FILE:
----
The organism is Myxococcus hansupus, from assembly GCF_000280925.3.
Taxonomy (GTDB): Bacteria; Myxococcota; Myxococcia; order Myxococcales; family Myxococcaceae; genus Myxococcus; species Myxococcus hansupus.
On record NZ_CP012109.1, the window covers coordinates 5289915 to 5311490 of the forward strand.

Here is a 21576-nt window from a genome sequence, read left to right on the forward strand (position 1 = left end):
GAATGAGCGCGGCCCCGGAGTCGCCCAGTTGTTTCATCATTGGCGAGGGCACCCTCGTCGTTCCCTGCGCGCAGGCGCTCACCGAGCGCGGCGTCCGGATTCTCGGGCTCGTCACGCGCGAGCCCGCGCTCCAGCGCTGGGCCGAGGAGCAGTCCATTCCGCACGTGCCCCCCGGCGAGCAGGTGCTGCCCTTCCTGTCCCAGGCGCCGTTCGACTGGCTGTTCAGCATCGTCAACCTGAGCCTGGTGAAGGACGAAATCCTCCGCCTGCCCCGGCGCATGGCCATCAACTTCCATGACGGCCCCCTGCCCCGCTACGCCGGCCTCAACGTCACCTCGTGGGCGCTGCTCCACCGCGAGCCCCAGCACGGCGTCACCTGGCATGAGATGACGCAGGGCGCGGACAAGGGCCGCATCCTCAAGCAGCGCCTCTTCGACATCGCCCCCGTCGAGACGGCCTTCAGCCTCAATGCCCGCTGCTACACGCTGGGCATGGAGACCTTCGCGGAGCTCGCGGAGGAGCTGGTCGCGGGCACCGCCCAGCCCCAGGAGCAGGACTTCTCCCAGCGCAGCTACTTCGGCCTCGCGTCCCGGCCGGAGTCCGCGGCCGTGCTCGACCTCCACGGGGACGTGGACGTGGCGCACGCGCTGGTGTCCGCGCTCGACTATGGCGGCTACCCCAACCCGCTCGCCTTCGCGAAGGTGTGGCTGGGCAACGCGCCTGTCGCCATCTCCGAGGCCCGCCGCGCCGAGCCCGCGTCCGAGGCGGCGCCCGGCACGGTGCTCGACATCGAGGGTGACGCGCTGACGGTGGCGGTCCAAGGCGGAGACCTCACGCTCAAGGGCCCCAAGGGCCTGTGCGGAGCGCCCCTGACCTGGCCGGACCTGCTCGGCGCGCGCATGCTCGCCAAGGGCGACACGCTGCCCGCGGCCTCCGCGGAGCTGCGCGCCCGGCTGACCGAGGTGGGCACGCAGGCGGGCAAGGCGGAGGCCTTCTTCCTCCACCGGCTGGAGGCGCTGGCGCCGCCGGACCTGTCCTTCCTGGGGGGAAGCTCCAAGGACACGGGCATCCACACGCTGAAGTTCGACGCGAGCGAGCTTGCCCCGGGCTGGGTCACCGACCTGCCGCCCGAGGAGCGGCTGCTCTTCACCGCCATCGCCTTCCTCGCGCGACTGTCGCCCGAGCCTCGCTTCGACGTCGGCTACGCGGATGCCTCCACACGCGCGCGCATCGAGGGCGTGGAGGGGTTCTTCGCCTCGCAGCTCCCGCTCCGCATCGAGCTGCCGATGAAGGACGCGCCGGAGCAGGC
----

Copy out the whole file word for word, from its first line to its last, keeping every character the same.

The organism is Myxococcus hansupus, from assembly GCF_000280925.3.
Taxonomy (GTDB): Bacteria; Myxococcota; Myxococcia; order Myxococcales; family Myxococcaceae; genus Myxococcus; species Myxococcus hansupus.
On record NZ_CP012109.1, the window covers coordinates 5289915 to 5311490 of the forward strand.

Here is a 21576-nt window from a genome sequence, read left to right on the forward strand (position 1 = left end):
GAATGAGCGCGGCCCCGGAGTCGCCCAGTTGTTTCATCATTGGCGAGGGCACCCTCGTCGTTCCCTGCGCGCAGGCGCTCACCGAGCGCGGCGTCCGGATTCTCGGGCTCGTCACGCGCGAGCCCGCGCTCCAGCGCTGGGCCGAGGAGCAGTCCATTCCGCACGTGCCCCCCGGCGAGCAGGTGCTGCCCTTCCTGTCCCAGGCGCCGTTCGACTGGCTGTTCAGCATCGTCAACCTGAGCCTGGTGAAGGACGAAATCCTCCGCCTGCCCCGGCGCATGGCCATCAACTTCCATGACGGCCCCCTGCCCCGCTACGCCGGCCTCAACGTCACCTCGTGGGCGCTGCTCCACCGCGAGCCCCAGCACGGCGTCACCTGGCATGAGATGACGCAGGGCGCGGACAAGGGCCGCATCCTCAAGCAGCGCCTCTTCGACATCGCCCCCGTCGAGACGGCCTTCAGCCTCAATGCCCGCTGCTACACGCTGGGCATGGAGACCTTCGCGGAGCTCGCGGAGGAGCTGGTCGCGGGCACCGCCCAGCCCCAGGAGCAGGACTTCTCCCAGCGCAGCTACTTCGGCCTCGCGTCCCGGCCGGAGTCCGCGGCCGTGCTCGACCTCCACGGGGACGTGGACGTGGCGCACGCGCTGGTGTCCGCGCTCGACTATGGCGGCTACCCCAACCCGCTCGCCTTCGCGAAGGTGTGGCTGGGCAACGCGCCTGTCGCCATCTCCGAGGCCCGCCGCGCCGAGCCCGCGTCCGAGGCGGCGCCCGGCACGGTGCTCGACATCGAGGGTGACGCGCTGACGGTGGCGGTCCAAGGCGGAGACCTCACGCTCAAGGGCCCCAAGGGCCTGTGCGGAGCGCCCCTGACCTGGCCGGACCTGCTCGGCGCGCGCATGCTCGCCAAGGGCGACACGCTGCCCGCGGCCTCCGCGGAGCTGCGCGCCCGGCTGACCGAGGTGGGCACGCAGGCGGGCAAGGCGGAGGCCTTCTTCCTCCACCGGCTGGAGGCGCTGGCGCCGCCGGACCTGTCCTTCCTGGGGGGAAGCTCCAAGGACACGGGCATCCACACGCTGAAGTTCGACGCGAGCGAGCTTGCCCCGGGCTGGGTCACCGACCTGCCGCCCGAGGAGCGGCTGCTCTTCACCGCCATCGCCTTCCTCGCGCGACTGTCGCCCGAGCCTCGCTTCGACGTCGGCTACGCGGATGCCTCCACACGCGCGCGCATCGAGGGCGTGGAGGGGTTCTTCGCCTCGCAGCTCCCGCTCCGCATCGAGCTGCCGATGAAGGACGCGCCGGAGCAGGC